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Association between neighborhood socioeconomic status and screen time among pre-school children: a cross-sectional study

Overview of attention for article published in BMC Public Health, June 2010
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Mentioned by

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2 tweeters

Citations

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52 Dimensions

Readers on

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189 Mendeley
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Title
Association between neighborhood socioeconomic status and screen time among pre-school children: a cross-sectional study
Published in
BMC Public Health, June 2010
DOI 10.1186/1471-2458-10-367
Pubmed ID
Authors

Valerie Carson, John C Spence, Nicoleta Cutumisu, Lindsey Cargill

Abstract

Sedentary behavior is considered a separate construct from physical activity and engaging in sedentary behaviors results in health effects independent of physical activity levels. A major source of sedentary behavior in children is time spent viewing TV or movies, playing video games, and using computers. To date no study has examined the impact of neighborhood socioeconomic status (SES) on pre-school children's screen time behavior.

Twitter Demographics

The data shown below were collected from the profiles of 2 tweeters who shared this research output. Click here to find out more about how the information was compiled.

Mendeley readers

The data shown below were compiled from readership statistics for 189 Mendeley readers of this research output. Click here to see the associated Mendeley record.

Geographical breakdown

Country Count As %
United States 3 2%
United Kingdom 1 <1%
Australia 1 <1%
Germany 1 <1%
Iran, Islamic Republic of 1 <1%
Mexico 1 <1%
Portugal 1 <1%
Unknown 180 95%

Demographic breakdown

Readers by professional status Count As %
Student > Master 39 21%
Student > Bachelor 32 17%
Student > Ph. D. Student 27 14%
Student > Postgraduate 14 7%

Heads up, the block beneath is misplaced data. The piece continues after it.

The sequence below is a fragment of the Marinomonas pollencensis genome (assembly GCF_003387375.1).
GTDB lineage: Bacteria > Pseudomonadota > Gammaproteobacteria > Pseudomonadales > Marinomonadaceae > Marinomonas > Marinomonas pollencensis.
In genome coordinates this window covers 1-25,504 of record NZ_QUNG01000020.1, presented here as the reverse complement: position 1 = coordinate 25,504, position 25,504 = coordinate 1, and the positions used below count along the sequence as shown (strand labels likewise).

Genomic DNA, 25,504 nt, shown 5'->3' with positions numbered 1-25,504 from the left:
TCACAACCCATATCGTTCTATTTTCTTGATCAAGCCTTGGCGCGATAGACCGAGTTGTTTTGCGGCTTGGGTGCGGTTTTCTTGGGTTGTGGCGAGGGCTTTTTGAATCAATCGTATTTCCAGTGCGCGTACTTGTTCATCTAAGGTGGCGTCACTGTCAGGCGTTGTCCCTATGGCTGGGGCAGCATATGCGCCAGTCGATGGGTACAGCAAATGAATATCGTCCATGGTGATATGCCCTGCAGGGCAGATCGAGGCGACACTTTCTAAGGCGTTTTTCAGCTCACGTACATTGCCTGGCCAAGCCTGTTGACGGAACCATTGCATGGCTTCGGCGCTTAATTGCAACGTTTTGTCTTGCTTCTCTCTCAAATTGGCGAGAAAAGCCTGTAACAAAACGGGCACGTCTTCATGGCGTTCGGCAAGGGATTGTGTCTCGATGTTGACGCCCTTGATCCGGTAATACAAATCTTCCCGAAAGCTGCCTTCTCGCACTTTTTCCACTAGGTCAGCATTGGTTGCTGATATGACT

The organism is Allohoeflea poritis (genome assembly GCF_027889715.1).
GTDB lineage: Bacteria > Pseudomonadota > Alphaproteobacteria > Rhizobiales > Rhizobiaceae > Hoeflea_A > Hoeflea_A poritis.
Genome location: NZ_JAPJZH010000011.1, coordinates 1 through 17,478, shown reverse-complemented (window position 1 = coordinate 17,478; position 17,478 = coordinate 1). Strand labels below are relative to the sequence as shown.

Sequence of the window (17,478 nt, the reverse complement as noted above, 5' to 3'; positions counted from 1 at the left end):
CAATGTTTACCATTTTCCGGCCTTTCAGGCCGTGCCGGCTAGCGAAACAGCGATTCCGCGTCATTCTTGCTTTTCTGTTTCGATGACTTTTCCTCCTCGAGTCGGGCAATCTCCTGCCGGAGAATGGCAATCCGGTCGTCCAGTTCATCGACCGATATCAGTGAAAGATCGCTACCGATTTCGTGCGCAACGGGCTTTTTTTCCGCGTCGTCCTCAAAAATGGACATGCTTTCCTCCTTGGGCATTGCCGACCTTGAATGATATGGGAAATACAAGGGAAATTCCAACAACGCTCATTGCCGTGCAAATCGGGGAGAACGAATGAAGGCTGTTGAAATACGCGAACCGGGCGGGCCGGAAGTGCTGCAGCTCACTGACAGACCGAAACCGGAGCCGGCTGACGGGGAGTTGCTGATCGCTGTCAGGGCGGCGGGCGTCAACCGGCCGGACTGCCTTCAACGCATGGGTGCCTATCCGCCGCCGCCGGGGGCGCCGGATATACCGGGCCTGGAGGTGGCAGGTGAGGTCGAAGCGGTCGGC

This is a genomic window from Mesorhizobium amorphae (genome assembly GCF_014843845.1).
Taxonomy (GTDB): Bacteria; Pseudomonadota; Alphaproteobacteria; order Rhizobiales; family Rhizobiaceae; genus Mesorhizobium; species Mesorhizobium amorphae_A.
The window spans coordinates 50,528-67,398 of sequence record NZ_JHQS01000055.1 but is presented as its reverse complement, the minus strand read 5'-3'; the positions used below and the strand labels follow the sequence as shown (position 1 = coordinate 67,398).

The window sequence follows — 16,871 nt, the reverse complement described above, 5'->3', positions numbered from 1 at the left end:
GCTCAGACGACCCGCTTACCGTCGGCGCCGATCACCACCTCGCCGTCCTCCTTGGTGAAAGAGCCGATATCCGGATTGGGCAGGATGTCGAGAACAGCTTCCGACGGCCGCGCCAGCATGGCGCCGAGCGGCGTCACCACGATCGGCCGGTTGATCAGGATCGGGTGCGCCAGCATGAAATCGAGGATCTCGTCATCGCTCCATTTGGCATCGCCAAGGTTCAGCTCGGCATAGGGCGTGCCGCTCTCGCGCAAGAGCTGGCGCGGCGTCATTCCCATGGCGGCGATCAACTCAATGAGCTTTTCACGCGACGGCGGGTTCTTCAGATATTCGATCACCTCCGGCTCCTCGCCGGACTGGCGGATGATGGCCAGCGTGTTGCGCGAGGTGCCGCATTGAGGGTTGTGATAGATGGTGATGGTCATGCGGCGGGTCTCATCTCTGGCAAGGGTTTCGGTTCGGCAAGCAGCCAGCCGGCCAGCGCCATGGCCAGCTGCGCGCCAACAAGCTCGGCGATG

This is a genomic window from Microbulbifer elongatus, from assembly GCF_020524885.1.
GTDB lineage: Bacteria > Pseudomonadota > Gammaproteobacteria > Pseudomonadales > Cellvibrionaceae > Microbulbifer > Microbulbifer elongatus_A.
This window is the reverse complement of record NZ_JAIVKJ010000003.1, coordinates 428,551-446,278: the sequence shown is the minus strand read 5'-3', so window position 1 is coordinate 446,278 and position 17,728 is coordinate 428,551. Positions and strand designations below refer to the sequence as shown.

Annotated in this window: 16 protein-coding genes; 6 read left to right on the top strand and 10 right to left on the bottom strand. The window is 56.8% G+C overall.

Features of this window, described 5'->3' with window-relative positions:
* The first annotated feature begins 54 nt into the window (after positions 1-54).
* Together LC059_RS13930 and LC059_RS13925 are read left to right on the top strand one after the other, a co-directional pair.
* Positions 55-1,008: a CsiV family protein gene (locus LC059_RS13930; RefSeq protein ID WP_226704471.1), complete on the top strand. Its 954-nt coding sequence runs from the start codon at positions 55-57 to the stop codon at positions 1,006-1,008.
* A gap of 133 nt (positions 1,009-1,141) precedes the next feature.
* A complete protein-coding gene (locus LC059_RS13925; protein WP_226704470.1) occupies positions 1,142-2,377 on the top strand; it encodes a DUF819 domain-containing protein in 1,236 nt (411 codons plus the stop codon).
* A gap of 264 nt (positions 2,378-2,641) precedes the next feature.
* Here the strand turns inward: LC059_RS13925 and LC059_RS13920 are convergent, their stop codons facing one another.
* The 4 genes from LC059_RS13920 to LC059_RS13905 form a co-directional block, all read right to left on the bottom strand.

Researcher 12 6%
Other 34 18%
Unknown 31 16%
Readers by discipline Count As %
Medicine and Dentistry 28 15%
Nursing and Health Professions 28 15%
Social Sciences 24 13%
Psychology 20 11%
Sports and Recreations 14 7%
Other 32 17%
Unknown 43 23%

Attention Score in Context

This research output has an Altmetric Attention Score of 1. This is our high-level measure of the quality and quantity of online attention that it has received. This Attention Score, as well as the ranking and number of research outputs shown below, was calculated when the research output was last mentioned on 14 August 2019.
All research outputs
#9,970,680
of 15,653,392 outputs
Outputs from BMC Public Health
#8,185
of 10,773 outputs
Outputs of similar age
#63,587
of 97,836 outputs
Outputs of similar age from BMC Public Health
#1
of 1 outputs
Altmetric has tracked 15,653,392 research outputs across all sources so far. This one is in the 23rd percentile – i.e., 23% of other outputs scored the same or lower than it.
So far Altmetric has tracked 10,773 research outputs from this source. They typically receive a lot more attention than average, with a mean Attention Score of 11.9. This one is in the 16th percentile – i.e., 16% of its peers scored the same or lower than it.
Older research outputs will score higher simply because they've had more time to accumulate mentions. To account for age we can compare this Altmetric Attention Score to the 97,836 tracked outputs that were published within six weeks on either side of this one in any source. This one is in the 21st percentile – i.e., 21% of its contemporaries scored the same or lower than it.
We're also able to compare this research output to 1 others from the same source and published within six weeks on either side of this one. This one has scored higher than all of them